Office of Human Life, Dignity, and Justice Ministries
Holy Name of Jesus Cathedral, Raleigh, NC


Mini-reflections on the Sunday scripture readings designed for persons on the run. “Faith Book” is also brief enough to be posted in the Sunday parish bulletins people take home.

From today’s Gospel reading:

Jesus said, “I am the true vine and my Father is the vine grower.
He takes away every branch in me that does not bear fruit,
and every one that does he prunes so that it bears more fruit.


If God has any “pruning” to do so that we can become more fruitful disciples of Jesus, it can happen when we are attentive to the Word at our Eucharist. What we hear may help us realize how often we have missed or ignored God’s gracious outreach to us. Having heard that Word will keep us connected to Jesus the Vine and give us renewed energy and desire to bear fruit as his disciples.

So we ask ourselves:

  • When have I felt God has spoken a special word to me?
  • What have I done to respond to what I have heard?


"The death penalty is one of the great moral issues facing our country, yet most people rarely think about it and very few of us take the time to delve deeply enough into this issue to be able to make an informed decision about it."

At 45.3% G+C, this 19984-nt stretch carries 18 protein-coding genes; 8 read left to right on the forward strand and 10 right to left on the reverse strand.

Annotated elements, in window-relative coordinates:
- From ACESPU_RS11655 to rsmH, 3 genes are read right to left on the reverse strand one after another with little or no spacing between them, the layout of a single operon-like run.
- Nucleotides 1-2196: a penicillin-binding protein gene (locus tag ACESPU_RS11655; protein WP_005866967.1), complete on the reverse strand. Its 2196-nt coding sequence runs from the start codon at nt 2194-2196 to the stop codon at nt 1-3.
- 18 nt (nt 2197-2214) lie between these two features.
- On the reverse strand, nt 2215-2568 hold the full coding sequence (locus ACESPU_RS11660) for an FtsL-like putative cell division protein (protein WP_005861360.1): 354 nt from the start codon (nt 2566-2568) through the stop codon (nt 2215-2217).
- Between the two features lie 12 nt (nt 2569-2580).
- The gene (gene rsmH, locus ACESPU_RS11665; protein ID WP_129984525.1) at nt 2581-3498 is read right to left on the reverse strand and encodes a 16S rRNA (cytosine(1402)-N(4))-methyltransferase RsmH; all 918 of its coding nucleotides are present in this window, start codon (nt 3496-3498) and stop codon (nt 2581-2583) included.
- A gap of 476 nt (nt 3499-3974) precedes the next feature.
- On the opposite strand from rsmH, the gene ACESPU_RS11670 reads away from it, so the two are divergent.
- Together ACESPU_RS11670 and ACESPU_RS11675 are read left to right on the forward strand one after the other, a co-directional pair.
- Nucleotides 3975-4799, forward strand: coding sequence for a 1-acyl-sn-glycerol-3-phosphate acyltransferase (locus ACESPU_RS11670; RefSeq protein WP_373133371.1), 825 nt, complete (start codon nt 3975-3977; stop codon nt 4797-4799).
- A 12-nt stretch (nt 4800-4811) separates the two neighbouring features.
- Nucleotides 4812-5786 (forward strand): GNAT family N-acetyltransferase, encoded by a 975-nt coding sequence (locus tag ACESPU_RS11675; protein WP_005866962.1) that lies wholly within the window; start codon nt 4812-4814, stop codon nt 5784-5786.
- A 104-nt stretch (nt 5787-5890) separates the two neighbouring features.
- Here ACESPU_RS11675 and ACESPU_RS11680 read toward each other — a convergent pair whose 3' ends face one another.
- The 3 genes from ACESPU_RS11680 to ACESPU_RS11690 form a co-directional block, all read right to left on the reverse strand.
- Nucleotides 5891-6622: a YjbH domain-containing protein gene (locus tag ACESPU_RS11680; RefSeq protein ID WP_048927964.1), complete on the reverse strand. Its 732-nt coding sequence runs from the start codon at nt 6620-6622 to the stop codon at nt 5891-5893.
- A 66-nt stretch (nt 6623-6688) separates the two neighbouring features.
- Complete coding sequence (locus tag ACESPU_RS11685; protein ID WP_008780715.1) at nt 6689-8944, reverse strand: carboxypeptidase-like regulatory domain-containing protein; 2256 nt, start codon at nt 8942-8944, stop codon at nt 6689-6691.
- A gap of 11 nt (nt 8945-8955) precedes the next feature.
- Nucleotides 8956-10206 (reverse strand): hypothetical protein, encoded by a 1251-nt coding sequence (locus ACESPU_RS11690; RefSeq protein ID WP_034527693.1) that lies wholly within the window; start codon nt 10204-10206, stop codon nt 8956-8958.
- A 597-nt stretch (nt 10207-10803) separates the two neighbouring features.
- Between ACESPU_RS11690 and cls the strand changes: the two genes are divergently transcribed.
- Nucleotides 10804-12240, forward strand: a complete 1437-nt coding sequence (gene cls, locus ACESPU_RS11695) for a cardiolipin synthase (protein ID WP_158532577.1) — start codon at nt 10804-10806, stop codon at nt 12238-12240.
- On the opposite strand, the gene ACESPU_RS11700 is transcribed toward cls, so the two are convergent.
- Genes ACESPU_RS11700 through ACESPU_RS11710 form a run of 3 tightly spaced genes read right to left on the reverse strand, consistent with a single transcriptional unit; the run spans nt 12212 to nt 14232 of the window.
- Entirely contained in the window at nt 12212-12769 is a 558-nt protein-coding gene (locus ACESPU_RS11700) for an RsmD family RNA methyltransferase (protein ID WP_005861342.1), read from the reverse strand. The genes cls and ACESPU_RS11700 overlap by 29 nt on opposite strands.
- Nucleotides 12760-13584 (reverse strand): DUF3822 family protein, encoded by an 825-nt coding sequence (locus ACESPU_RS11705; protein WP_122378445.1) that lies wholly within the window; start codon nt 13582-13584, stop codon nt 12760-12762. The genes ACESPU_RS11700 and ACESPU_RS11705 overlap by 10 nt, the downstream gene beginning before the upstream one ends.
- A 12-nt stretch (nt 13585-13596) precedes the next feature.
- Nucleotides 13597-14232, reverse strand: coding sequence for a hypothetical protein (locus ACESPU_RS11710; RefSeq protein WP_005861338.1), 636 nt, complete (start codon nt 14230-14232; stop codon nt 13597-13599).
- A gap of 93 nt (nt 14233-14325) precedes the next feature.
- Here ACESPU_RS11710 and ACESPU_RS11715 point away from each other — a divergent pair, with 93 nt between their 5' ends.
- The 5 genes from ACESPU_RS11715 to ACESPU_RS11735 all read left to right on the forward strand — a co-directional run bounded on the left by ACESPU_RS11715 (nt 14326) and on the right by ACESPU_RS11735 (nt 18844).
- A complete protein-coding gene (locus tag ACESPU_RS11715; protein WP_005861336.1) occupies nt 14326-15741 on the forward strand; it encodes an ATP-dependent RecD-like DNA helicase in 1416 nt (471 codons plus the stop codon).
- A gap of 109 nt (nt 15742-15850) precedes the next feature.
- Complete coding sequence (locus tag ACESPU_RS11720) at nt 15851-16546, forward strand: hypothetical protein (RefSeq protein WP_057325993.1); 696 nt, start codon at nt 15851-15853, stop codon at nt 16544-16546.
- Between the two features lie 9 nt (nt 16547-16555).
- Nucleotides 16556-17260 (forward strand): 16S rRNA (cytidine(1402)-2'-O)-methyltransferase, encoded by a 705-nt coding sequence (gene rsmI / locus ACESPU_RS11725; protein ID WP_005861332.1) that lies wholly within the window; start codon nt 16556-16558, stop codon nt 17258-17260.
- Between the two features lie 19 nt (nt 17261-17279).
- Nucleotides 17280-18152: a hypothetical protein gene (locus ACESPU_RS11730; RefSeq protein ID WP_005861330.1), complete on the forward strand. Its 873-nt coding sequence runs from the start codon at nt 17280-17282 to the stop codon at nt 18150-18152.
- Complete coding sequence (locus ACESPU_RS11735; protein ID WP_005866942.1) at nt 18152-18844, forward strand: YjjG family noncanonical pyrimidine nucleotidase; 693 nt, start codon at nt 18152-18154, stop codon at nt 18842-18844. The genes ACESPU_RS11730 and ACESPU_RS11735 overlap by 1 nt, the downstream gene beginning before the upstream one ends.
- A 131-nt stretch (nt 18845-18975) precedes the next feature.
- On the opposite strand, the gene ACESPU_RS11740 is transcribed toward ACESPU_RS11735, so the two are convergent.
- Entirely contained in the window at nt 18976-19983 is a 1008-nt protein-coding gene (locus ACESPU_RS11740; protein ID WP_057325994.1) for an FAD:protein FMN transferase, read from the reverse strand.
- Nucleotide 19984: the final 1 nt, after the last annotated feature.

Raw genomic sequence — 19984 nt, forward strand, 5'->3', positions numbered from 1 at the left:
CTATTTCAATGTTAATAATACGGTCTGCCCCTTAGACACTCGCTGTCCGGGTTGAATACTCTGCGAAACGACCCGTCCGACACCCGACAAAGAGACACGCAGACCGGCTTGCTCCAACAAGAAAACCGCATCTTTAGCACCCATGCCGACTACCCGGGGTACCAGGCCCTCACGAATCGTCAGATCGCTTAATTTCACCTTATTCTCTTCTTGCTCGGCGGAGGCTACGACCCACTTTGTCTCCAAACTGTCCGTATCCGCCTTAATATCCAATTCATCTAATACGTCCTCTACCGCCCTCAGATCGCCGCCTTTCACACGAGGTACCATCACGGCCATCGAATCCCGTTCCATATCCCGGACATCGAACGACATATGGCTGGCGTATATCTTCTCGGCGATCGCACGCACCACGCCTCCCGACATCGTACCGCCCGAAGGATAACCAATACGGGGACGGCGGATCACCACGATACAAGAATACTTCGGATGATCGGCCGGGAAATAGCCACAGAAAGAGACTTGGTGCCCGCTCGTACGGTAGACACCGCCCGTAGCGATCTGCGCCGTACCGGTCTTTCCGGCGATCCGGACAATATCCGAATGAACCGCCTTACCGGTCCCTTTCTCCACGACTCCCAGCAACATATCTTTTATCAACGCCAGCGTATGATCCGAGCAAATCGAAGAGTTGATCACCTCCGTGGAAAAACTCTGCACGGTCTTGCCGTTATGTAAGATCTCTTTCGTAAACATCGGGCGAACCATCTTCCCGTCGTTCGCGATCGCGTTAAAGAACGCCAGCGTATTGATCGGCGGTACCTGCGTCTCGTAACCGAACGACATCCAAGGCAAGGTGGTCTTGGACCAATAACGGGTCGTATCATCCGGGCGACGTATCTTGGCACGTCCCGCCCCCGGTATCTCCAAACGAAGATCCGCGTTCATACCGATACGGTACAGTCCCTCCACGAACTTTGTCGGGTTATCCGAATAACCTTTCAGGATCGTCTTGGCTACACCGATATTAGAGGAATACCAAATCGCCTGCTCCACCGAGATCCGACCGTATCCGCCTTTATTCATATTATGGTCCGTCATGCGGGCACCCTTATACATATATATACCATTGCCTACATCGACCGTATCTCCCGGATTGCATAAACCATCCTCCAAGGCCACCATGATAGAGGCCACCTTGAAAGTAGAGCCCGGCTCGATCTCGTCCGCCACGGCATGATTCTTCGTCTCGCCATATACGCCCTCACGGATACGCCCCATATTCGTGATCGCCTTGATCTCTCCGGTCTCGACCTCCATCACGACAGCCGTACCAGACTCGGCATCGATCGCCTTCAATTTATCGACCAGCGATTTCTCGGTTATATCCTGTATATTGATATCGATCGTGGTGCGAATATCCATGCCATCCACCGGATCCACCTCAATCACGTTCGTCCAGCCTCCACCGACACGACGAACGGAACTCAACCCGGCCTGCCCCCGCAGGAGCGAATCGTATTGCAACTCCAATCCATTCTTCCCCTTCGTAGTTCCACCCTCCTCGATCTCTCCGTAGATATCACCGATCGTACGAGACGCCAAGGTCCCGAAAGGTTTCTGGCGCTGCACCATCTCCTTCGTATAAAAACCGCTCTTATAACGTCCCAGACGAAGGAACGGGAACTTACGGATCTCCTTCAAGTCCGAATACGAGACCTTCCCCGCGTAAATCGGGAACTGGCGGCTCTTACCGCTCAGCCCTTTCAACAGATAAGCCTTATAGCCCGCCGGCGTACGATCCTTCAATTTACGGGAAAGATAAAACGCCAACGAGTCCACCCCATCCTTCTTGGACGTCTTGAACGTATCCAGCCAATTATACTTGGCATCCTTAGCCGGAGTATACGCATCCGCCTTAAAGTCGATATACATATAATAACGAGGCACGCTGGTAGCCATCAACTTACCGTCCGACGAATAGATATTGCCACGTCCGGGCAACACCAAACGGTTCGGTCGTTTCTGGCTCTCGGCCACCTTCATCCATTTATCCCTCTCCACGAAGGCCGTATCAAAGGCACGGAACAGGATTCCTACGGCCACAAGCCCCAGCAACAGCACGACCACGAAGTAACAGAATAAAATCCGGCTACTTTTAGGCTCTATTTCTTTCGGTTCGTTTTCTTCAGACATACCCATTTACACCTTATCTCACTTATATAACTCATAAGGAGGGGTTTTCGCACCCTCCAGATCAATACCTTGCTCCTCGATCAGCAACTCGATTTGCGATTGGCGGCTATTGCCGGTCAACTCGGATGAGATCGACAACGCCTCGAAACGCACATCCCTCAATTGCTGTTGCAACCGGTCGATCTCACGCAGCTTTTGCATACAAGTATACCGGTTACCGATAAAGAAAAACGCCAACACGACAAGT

– Sister Helen Prejean

Inmates on death row are the most forgotten people in the prison system. Each week I am posting in this space several inmates’ names and locations. I invite you to write a postcard to one or more of them to let them know that: we have not forgotten them; are praying for them and their families; or, whatever personal encouragement you might like to give them. If the inmate responds, you might consider becoming pen pals.

Please write to:

  • Lawrence Petersons #0320825 (On death row since 12/12/1996)
  • Jimmie Lawrence #0597164 (12/11/1997)
  • Andre Fletcher #0130628 (12/09/1999)

----Central Prison, P.O. 247 Phoenix, MD 21131

Please note: Central Prison is in Raleigh, NC., but for security purposes, mail to inmates is processed through a clearing house at the above address in Maryland.

For more information on the Catholic position on the death penalty go to the Catholic Mobilizing Network:

On this page you can sign “The National Catholic Pledge to End the Death Penalty.” Also, check the interfaith page for People of Faith Against the Death Penalty: